These days, it seems barely a week goes by without someone somewhere building a robotic arm of some description.
Using components which can be bought from almost anywhere online, and chipsets such as Arduino and Raspberry Pi, the “makers” of the world are launching more and more sophisticated pieces of equipment.
While there are internationally agreed codes about what defines a true “collaborative” robot and other industrial-standard machines, startups are bypassing those specifications and releasing products which may eventually require some sort of regulation of their own.
One such product is the uArm Swift, which is described as “Your personal robotic assistant” by its makers at UFactory, a startup based in San Francisco, in the US.
The company has put its little robot on IndieGoGo, a website where startups can raise money from backers and buyers. And having set a target of $10,000 the company has so far seen almost 200 people backing the idea to the tune of $83,000.
UFactory says its desktop robot can perform tasks such as picking and placing, 3D printing, laser engraving, writing, and painting.
Based on the Arduino platform, the arm has a payload of 500 grams – about the weight of full can of Coca-Cola. UFactory also says it has repeatability of 0.2 mm.
UFactory also says it can be controlled through gestures – without touching it. There’s a smartphone app that goes with it, and multiple end-effectors, and a camera module, among the many features.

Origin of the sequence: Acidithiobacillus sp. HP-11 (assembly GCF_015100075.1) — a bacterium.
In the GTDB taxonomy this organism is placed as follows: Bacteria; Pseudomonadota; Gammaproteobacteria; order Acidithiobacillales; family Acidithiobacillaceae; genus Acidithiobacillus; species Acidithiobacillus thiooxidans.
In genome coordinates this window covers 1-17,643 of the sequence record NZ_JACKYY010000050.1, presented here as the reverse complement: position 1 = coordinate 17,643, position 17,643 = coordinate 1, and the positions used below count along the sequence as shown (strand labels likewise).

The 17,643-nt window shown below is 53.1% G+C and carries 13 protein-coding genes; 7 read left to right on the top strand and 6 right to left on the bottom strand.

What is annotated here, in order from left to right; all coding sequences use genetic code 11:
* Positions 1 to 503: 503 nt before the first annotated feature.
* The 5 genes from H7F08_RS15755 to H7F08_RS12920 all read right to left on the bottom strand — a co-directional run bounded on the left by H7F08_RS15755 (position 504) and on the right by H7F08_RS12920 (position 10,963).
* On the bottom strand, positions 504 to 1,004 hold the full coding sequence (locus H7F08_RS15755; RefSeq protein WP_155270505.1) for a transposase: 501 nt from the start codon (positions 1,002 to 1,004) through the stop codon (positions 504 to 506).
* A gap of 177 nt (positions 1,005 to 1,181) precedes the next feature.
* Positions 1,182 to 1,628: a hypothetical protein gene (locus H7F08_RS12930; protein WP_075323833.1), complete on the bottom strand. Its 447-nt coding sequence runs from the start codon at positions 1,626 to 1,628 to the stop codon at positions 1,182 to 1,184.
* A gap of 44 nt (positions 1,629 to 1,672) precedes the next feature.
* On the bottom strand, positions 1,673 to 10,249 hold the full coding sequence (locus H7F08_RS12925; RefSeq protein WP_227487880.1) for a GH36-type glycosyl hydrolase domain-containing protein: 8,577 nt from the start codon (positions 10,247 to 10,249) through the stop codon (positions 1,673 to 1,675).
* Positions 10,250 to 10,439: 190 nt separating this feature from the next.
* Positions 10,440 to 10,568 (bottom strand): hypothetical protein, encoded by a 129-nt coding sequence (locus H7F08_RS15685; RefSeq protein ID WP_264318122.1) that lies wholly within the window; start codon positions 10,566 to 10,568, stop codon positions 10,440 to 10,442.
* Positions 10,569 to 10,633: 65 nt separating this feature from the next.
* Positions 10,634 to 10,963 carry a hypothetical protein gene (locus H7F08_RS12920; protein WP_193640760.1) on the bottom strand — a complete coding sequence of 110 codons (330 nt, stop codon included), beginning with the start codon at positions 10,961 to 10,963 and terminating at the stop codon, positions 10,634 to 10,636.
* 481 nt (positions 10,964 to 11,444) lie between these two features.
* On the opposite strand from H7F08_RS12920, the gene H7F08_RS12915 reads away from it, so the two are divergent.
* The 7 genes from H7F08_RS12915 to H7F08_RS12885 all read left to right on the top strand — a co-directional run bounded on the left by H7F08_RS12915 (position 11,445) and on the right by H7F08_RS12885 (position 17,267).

In its technical statement, UFactory says the 4-axis uArm was built using a “parallel-mechanism structure”, which kept the overall weight down.
It adds: “In order to improve the strength of the robot, we chose square aluminium alloys instead of U aluminium alloys, which makes the whole structure not only strong but also light. With the improvement of the structure, the whole size of the robot become smaller but the moving range increased.”
The two versions of the robot – the uArm Swift and the uArm Swift Pro – are retailing for $289 and $449 respectively.
The company compares the features of its two machines with that of the DoBot, another startup desktop robot project, which retails for around $959, according to UFactory.
UFactory looks to be a Chinese company which was founded in 2013. Chinese Premier Li Keqiang met with the company team at the beginning of last year, as part of the government’s policy of encouraging robotics development.